POWERLESS: HOW I ENDED UP IN DRUG REHAB AT DISCOVERY PLACE
My initial exposure to the Twelve Steps of Alcoholics Anonymous was back in 1991 or so as a 28-day guest of a residential treatment center in Memphis, Tennessee; however, as an extremely immature young man a couple of years out of college, my commitment to clean and sober living did not really take. As it turned out, I was not nearly ready to fully admit to what turned out to be a very real powerlessness in my still-blooming relationship with alcohol and drugs.
What had been merely a reservation in my mind during my inpatient stay in Memphis — the idea that I was not like the other guests, that I’d merely been sowing my wild oats and hadn’t finished sowing them — evolved into more than just an idea… it was something I believed to be factual. In my roguish, self-centered, justifying mind, I backed that belief up with a clear memory of being told by some of those real addicts and alcoholics that the regular drinking, pot smoking, and assorted other drug taking that occurred in the years surrounding my college career were not matters for real concern. No, I was not an alcoholic or addict at all, I mused. I was sure of it: I had made a mountain out of a molehill! I was naive, I thought… had bitten too quickly on what turned out to be a commissioned sales pitch by a man in a fancy suit.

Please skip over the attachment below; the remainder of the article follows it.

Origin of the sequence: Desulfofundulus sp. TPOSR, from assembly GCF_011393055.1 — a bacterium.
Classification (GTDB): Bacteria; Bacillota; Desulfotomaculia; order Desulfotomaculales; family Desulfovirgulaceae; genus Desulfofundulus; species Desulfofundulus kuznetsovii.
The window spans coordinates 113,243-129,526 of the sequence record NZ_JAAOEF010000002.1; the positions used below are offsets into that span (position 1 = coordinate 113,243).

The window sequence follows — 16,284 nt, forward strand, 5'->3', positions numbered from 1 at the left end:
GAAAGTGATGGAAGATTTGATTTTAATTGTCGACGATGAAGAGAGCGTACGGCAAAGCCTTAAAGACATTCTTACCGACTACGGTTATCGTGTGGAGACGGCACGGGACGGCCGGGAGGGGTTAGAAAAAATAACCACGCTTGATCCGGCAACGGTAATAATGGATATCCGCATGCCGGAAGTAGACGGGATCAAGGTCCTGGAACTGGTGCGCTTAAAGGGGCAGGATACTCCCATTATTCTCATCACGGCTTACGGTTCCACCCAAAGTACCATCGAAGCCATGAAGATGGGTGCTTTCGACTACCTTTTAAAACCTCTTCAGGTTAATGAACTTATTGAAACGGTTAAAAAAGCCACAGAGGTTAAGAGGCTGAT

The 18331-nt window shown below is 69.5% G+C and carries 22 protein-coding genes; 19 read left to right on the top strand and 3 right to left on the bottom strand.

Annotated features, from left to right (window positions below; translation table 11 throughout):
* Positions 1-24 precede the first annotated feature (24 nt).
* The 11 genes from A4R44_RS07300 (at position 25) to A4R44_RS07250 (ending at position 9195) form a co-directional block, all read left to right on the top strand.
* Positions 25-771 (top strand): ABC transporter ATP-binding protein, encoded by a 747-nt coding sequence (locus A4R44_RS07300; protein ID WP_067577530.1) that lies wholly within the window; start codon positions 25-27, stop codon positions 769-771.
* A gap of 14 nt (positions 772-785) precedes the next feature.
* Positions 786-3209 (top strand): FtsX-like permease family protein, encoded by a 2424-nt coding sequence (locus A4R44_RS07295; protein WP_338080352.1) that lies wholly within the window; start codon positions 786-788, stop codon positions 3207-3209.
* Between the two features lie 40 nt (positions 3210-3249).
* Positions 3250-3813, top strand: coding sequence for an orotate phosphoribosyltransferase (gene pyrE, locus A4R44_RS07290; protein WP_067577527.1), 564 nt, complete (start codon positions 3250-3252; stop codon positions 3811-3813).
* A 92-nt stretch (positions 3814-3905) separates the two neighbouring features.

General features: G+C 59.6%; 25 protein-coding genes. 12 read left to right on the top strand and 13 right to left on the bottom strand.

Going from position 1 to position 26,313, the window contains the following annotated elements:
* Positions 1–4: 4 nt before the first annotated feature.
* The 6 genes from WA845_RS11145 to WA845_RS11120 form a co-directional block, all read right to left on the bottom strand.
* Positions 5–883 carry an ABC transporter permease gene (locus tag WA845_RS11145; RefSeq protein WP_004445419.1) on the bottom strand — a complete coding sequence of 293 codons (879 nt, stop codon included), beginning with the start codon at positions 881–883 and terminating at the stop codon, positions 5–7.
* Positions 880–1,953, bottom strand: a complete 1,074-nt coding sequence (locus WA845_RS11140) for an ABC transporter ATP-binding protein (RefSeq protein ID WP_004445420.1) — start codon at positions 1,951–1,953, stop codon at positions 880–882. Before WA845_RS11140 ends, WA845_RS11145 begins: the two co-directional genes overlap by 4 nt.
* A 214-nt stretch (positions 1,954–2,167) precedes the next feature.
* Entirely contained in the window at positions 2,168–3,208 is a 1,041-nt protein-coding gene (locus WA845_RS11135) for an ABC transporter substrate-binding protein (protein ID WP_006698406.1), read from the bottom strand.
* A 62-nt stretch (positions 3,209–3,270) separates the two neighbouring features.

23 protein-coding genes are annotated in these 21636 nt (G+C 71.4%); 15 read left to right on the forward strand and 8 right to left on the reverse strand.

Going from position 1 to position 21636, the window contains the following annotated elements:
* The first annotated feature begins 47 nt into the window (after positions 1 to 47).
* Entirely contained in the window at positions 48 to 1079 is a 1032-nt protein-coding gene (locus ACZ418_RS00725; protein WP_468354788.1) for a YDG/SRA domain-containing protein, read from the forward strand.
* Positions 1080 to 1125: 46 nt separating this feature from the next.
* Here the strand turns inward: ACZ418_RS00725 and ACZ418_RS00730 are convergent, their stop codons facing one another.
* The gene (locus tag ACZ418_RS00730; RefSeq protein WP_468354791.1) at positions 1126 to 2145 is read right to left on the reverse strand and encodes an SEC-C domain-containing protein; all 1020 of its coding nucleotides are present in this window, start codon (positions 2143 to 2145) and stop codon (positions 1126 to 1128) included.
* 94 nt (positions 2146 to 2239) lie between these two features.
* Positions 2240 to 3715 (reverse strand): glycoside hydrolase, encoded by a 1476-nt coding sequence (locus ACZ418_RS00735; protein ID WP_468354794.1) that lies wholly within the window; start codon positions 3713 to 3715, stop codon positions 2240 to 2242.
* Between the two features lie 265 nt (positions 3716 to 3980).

In any case, what had transpired up to my early twenties was certainly not enough to produce the sorts of harsh lessons that would follow.
Result: I returned to the apartment I still shared with my drinking and pot-smoking buddies. Within two weeks I was back at it, starting with a joint and soon followed by vodka tonics and Long Island teas.
My twenties began with a roller coaster ride that clattered through promising auditing careers at KPMG (I quit after a lengthy coke and booze binge) and HCA (I was fired after calling in sick for too long), after which I ended up as a computer systems (IT) auditor working for the state of Tennessee. I settled in for over three years in the relative comfort and anonymity of a government job from which it was far more difficult to be fired than hired. Our frequent out-of-town audits were filled with liquor, hangovers, and mediocre work. I often walked to and from home during my ever-longer lunch breaks to smoke pot and drink. I sold pot and other drugs on the side; I rummaged for pills in all medicine cabinets I encountered, as I would for many more years. My riverside apartment in downtown Nashville was a hangout for many a using comrade those years.